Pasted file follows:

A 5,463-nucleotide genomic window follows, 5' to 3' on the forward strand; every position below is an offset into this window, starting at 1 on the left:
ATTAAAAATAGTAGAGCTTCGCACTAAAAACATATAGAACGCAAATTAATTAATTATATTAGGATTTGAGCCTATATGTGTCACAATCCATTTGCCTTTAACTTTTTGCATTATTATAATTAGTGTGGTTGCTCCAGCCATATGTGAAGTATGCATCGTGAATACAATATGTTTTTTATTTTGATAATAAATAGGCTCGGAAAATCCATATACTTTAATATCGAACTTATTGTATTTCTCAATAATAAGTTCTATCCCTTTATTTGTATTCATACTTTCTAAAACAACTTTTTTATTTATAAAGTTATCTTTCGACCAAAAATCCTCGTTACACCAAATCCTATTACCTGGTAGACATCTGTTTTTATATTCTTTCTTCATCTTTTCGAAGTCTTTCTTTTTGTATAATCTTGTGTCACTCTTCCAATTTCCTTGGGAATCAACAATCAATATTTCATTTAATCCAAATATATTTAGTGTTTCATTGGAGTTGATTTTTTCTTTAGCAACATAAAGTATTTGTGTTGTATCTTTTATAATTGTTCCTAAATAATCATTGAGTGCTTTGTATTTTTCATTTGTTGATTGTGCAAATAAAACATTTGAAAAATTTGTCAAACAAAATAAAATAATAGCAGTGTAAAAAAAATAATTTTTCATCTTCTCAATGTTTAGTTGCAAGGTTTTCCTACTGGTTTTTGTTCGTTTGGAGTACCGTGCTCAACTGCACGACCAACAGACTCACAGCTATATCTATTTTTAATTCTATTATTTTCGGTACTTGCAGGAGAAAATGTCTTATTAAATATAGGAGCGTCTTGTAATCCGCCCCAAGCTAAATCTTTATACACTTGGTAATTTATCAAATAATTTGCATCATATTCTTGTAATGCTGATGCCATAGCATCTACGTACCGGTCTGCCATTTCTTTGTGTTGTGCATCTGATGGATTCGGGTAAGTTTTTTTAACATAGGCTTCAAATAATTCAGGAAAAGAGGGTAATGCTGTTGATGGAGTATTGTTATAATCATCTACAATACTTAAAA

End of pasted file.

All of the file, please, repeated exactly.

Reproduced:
A 5,463-nucleotide genomic window follows, 5' to 3' on the forward strand; every position below is an offset into this window, starting at 1 on the left:
ATTAAAAATAGTAGAGCTTCGCACTAAAAACATATAGAACGCAAATTAATTAATTATATTAGGATTTGAGCCTATATGTGTCACAATCCATTTGCCTTTAACTTTTTGCATTATTATAATTAGTGTGGTTGCTCCAGCCATATGTGAAGTATGCATCGTGAATACAATATGTTTTTTATTTTGATAATAAATAGGCTCGGAAAATCCATATACTTTAATATCGAACTTATTGTATTTCTCAATAATAAGTTCTATCCCTTTATTTGTATTCATACTTTCTAAAACAACTTTTTTATTTATAAAGTTATCTTTCGACCAAAAATCCTCGTTACACCAAATCCTATTACCTGGTAGACATCTGTTTTTATATTCTTTCTTCATCTTTTCGAAGTCTTTCTTTTTGTATAATCTTGTGTCACTCTTCCAATTTCCTTGGGAATCAACAATCAATATTTCATTTAATCCAAATATATTTAGTGTTTCATTGGAGTTGATTTTTTCTTTAGCAACATAAAGTATTTGTGTTGTATCTTTTATAATTGTTCCTAAATAATCATTGAGTGCTTTGTATTTTTCATTTGTTGATTGTGCAAATAAAACATTTGAAAAATTTGTCAAACAAAATAAAATAATAGCAGTGTAAAAAAAATAATTTTTCATCTTCTCAATGTTTAGTTGCAAGGTTTTCCTACTGGTTTTTGTTCGTTTGGAGTACCGTGCTCAACTGCACGACCAACAGACTCACAGCTATATCTATTTTTAATTCTATTATTTTCGGTACTTGCAGGAGAAAATGTCTTATTAAATATAGGAGCGTCTTGTAATCCGCCCCAAGCTAAATCTTTATACACTTGGTAATTTATCAAATAATTTGCATCATATTCTTGTAATGCTGATGCCATAGCATCTACGTACCGGTCTGCCATTTCTTTGTGTTGTGCATCTGATGGATTCGGGTAAGTTTTTTTAACATAGGCTTCAAATAATTCAGGAAAAGAGGGTAATGCTGTTGATGGAGTATTGTTATAATCATCTACAATACTTAAAA